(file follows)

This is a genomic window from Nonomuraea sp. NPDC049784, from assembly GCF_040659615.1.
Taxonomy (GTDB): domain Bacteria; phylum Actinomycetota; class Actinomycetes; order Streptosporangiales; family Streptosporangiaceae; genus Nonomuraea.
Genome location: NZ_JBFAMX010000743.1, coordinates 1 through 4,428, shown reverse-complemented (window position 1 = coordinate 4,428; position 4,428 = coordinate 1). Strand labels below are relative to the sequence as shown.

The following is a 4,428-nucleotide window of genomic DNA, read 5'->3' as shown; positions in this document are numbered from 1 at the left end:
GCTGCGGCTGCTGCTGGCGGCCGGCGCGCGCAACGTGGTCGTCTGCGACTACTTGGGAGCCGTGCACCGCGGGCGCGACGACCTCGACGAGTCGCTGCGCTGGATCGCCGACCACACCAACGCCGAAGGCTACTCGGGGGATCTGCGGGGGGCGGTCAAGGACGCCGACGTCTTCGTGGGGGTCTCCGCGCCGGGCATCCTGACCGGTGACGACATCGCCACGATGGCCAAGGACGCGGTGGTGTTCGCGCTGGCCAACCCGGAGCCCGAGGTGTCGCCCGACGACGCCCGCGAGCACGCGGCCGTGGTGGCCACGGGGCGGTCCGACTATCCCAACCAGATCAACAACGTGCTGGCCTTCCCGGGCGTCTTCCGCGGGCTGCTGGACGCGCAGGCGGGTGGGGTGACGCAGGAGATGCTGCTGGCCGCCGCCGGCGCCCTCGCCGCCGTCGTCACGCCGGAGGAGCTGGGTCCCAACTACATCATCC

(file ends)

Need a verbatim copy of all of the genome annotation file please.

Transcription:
This is a genomic window from Nonomuraea sp. NPDC049784, from assembly GCF_040659615.1.
Taxonomy (GTDB): domain Bacteria; phylum Actinomycetota; class Actinomycetes; order Streptosporangiales; family Streptosporangiaceae; genus Nonomuraea.
Genome location: NZ_JBFAMX010000743.1, coordinates 1 through 4,428, shown reverse-complemented (window position 1 = coordinate 4,428; position 4,428 = coordinate 1). Strand labels below are relative to the sequence as shown.

The following is a 4,428-nucleotide window of genomic DNA, read 5'->3' as shown; positions in this document are numbered from 1 at the left end:
GCTGCGGCTGCTGCTGGCGGCCGGCGCGCGCAACGTGGTCGTCTGCGACTACTTGGGAGCCGTGCACCGCGGGCGCGACGACCTCGACGAGTCGCTGCGCTGGATCGCCGACCACACCAACGCCGAAGGCTACTCGGGGGATCTGCGGGGGGCGGTCAAGGACGCCGACGTCTTCGTGGGGGTCTCCGCGCCGGGCATCCTGACCGGTGACGACATCGCCACGATGGCCAAGGACGCGGTGGTGTTCGCGCTGGCCAACCCGGAGCCCGAGGTGTCGCCCGACGACGCCCGCGAGCACGCGGCCGTGGTGGCCACGGGGCGGTCCGACTATCCCAACCAGATCAACAACGTGCTGGCCTTCCCGGGCGTCTTCCGCGGGCTGCTGGACGCGCAGGCGGGTGGGGTGACGCAGGAGATGCTGCTGGCCGCCGCCGGCGCCCTCGCCGCCGTCGTCACGCCGGAGGAGCTGGGTCCCAACTACATCATCC